The rolling wheat and cotton fields of Dalby on the Darling Downs are hardly the place you would expect to stumble upon one of Australia’s last remaining family foundries. Tucked just off the Warrego Highway, White Industries makes thousands of widgets, doodads and thingumabobs for the mining, rail, transport and agricultural industries.Metal components like turbocharger cylinder heads are made for the global rev-head market.
Managing director Bruce White admits it is rather incongruous to find a sophisticated manufacturing plant smack in the middle of Queensland’s grain and beef heartland. His father Bob, 77, started the business making waterski parts in his garage for Keith Williams in the 1960s. Today, if you lift the bonnet of just about any NASCAR racing in America today you will find turbocharger parts made by the family in Dalby. The Japanese, too, are customers. “We chose to stay in Dalby for the lifestyle. I drive home for lunch without going through a single traffic light,” said Bruce White, 53. With most Australian foundries succumbing to foreign competition, the company survives and prospers because it does the jobs no one else wants to. “We don’t do manhole covers or pipes that can be mass produced in China,” White said. “We do awkward shapes and complicated, high-integrity parts requiring special alloy steels. It’s become a highly technical business. “Everyone thinks you are country hicks if you live in Dalby. Not anymore.” Not far away, Simplicity Australia makes agricultural equipment to till the soil and plants seeds as far away as New Zealand, Russia and Africa.“We are a small manufacturer in a big pond,” general manager Troy Law said. “However, I don’t think there is another business in the world that makes a greater variety of air seeders.” Law, 45, admits the firm has had its hardships. In recent years, however, Simplicity has been profitable enough to fund million-dollar laser cutters and robotic welders.
And these delightful, gung-ho family outfits are about to be dwarfed by what comes next, says Western Downs Mayor Paul McVeigh. He is spruiking the region as an emerging energy hub. Origin is poised to start work next year on a $217 million solar farm, Australia’s largest, to be built next door to its gas-fired power station. Origin has pegged a 200ha paddock 45km west of Dalby that will be home to 400,000 solar panels. The panels are set to produce 108mW of renewable energy annually – enough to power 32,000 homes. And there is a much larger renewable project in the wind, McVeigh says. After an eight-year study, AGL wants to spend $500 million on a wind farm with 115 turbines on grazing land at Coopers Gap at the foot of the Bunya Mountains.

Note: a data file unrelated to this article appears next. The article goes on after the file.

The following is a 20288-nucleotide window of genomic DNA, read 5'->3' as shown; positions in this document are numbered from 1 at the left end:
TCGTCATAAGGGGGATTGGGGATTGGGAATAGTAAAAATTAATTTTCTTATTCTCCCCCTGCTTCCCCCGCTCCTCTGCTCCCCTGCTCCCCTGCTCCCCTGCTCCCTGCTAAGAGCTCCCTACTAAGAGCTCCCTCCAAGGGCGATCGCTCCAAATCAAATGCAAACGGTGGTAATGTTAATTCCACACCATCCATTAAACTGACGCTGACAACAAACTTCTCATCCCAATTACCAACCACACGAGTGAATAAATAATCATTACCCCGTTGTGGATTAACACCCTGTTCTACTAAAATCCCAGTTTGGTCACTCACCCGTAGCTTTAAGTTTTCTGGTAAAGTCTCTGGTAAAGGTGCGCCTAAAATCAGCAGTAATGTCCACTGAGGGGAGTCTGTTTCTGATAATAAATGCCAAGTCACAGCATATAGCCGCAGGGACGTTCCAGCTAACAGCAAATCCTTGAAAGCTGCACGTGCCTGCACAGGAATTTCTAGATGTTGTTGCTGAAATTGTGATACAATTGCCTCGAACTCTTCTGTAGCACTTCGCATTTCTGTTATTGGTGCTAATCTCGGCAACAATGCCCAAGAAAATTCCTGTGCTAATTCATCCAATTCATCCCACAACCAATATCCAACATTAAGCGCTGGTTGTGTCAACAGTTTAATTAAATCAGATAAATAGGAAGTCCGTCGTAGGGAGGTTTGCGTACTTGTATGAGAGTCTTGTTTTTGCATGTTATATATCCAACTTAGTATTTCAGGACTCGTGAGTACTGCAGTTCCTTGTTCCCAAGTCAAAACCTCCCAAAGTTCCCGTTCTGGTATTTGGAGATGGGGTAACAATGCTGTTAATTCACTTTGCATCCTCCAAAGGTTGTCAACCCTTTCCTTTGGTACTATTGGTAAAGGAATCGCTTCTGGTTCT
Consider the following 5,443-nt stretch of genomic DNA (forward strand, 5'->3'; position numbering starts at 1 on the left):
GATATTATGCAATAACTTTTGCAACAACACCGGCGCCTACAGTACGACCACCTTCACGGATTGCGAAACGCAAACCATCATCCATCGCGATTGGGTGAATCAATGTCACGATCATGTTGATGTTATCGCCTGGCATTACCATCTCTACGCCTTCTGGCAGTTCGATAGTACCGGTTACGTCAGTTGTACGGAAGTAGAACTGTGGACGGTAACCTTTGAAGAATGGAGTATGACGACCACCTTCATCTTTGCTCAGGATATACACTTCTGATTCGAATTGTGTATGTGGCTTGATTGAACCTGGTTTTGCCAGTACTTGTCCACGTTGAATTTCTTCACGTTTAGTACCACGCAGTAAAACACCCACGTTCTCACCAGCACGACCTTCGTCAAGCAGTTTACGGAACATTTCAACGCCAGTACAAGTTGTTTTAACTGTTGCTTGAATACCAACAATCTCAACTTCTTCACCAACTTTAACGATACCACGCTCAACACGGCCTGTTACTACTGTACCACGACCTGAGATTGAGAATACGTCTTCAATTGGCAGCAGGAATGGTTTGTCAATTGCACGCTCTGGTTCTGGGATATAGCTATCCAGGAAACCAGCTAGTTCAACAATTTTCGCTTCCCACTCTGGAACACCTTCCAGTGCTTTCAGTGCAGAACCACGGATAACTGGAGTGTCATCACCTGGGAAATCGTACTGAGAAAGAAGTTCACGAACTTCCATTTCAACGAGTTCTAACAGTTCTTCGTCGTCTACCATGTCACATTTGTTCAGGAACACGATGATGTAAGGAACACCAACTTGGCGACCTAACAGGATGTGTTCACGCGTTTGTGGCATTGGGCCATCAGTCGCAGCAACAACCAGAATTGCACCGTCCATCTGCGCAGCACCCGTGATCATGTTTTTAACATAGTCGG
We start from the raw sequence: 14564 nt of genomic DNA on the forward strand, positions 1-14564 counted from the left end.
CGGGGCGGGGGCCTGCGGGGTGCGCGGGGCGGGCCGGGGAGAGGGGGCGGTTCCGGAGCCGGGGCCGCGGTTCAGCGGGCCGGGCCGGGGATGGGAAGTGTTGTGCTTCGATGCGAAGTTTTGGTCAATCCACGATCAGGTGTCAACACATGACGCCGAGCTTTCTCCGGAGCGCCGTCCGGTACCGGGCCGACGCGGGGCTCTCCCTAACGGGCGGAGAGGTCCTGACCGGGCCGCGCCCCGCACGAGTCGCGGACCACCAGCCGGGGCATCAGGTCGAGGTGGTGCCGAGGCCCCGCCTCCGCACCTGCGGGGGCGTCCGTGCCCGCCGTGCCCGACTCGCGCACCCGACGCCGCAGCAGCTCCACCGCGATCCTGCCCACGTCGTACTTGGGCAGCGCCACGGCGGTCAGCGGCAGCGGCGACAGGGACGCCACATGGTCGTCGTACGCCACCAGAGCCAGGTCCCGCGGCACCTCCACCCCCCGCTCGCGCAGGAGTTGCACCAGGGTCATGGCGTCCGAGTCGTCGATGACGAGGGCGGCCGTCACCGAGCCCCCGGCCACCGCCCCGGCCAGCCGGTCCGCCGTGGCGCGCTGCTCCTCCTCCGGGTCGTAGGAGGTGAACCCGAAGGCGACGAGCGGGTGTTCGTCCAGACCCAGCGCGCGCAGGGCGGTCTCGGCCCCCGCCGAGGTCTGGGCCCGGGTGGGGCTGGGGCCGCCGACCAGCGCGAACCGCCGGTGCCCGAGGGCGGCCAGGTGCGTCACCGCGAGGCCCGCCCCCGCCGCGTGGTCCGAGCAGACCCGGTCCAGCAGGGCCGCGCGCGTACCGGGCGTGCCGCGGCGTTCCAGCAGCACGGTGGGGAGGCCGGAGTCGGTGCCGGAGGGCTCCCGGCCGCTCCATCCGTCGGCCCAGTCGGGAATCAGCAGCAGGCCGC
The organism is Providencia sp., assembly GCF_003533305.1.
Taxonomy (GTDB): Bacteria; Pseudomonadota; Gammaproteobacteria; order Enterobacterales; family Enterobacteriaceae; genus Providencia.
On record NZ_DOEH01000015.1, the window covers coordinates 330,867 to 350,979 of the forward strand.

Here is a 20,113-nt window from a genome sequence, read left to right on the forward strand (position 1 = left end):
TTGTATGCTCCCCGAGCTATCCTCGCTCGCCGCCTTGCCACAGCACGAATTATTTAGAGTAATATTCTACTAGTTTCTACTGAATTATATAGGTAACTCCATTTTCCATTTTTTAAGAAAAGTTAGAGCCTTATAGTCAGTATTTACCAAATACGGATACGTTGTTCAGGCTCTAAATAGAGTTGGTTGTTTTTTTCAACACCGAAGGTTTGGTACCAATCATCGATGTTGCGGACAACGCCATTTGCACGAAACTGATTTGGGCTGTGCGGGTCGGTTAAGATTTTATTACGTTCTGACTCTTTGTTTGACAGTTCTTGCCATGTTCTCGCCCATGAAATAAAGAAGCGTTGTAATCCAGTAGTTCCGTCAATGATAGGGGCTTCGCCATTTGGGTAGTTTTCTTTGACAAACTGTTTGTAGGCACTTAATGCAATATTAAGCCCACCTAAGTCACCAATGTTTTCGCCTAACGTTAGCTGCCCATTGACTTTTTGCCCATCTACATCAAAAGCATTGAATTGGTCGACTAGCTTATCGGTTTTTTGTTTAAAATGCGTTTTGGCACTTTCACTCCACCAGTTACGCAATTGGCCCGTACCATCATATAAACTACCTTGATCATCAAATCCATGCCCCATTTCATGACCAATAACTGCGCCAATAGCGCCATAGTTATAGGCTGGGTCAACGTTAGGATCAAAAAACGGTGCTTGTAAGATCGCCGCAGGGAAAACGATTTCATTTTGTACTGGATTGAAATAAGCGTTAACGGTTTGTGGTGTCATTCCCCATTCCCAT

McVeigh says a massive project will also help boost Dalby and neighboring towns Bell and Jandowae. And he hopes it will cement the district’s green power credentials.
Also on the horizon is a major bio fuels industry. Melbourne service station tycoons Eddie Hirsch and Avi Silver’s United Petroleum is extracting 76 million litres of ethanol a year from locally grown sorghum.
The Western Downs Regional Council expects the ethanol industry to soar with the mandate for E10 fuel coming into force on January 1 next year. By happy coincidence SunPork’s Tong Park piggery, northwest of Dalby, is undergoing a $40 million expansion likely to see herd numbers soar to 130,000. The pigs will eat the mountains of fodder that are a byproduct of the ethanol extraction. McVeigh, 61, says he is proud his region is leading the transition towards a lower carbon emissions economy with gas, solar, and wind.
The region has a concentration of the most successful beef feedlots in the nation. While coal-seam gas has underpinned the region’s prosperity, there has been a resurgence of grain farming and beef. The region has a concentration of the most successful beef feedlots in the nation, one with a licence for 58,000 head. Meanwhile the Oakey beef export abattoir is moving to double production with 11,500 cattle slaughtered every week. The expansion includes an upgrade of rail sidings to allow direct live cattle deliveries. Up to 500 new jobs will be created. McVeigh points to the 2% unemployment rate, one of the lowest in the country. He now lives in a rambling Queenslander in Dalby while his son Steven, 28, runs the family properties.
“I’m very excited about the next generation,” he said. “They are better educated and they plan things better than we do.”
Article courtesy of Des Houghton, The Courier-Mail – October 8th, 2016